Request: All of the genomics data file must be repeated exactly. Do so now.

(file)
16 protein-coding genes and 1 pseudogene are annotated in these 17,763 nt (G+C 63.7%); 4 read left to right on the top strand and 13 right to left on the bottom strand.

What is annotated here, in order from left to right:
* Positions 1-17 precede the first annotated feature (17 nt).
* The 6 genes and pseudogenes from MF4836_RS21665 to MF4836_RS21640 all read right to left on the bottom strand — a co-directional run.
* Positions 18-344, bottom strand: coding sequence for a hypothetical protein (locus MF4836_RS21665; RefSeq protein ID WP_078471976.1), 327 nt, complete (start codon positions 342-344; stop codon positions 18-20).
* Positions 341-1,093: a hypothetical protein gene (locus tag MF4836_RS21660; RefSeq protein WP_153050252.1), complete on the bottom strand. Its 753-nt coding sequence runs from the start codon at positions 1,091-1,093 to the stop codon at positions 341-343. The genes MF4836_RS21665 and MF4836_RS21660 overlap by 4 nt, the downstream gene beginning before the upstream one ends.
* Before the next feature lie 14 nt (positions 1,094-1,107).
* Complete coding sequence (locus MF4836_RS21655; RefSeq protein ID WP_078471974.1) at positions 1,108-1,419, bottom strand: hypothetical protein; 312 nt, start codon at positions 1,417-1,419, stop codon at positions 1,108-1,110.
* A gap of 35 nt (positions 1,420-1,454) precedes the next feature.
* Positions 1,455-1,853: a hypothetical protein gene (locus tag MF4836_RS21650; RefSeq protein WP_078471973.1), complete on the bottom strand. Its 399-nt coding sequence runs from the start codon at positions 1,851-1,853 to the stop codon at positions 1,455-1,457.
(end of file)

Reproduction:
16 protein-coding genes and 1 pseudogene are annotated in these 17,763 nt (G+C 63.7%); 4 read left to right on the top strand and 13 right to left on the bottom strand.

What is annotated here, in order from left to right:
* Positions 1-17 precede the first annotated feature (17 nt).
* The 6 genes and pseudogenes from MF4836_RS21665 to MF4836_RS21640 all read right to left on the bottom strand — a co-directional run.
* Positions 18-344, bottom strand: coding sequence for a hypothetical protein (locus MF4836_RS21665; RefSeq protein ID WP_078471976.1), 327 nt, complete (start codon positions 342-344; stop codon positions 18-20).
* Positions 341-1,093: a hypothetical protein gene (locus tag MF4836_RS21660; RefSeq protein WP_153050252.1), complete on the bottom strand. Its 753-nt coding sequence runs from the start codon at positions 1,091-1,093 to the stop codon at positions 341-343. The genes MF4836_RS21665 and MF4836_RS21660 overlap by 4 nt, the downstream gene beginning before the upstream one ends.
* Before the next feature lie 14 nt (positions 1,094-1,107).
* Complete coding sequence (locus MF4836_RS21655; RefSeq protein ID WP_078471974.1) at positions 1,108-1,419, bottom strand: hypothetical protein; 312 nt, start codon at positions 1,417-1,419, stop codon at positions 1,108-1,110.
* A gap of 35 nt (positions 1,420-1,454) precedes the next feature.
* Positions 1,455-1,853: a hypothetical protein gene (locus tag MF4836_RS21650; RefSeq protein WP_078471973.1), complete on the bottom strand. Its 399-nt coding sequence runs from the start codon at positions 1,851-1,853 to the stop codon at positions 1,455-1,457.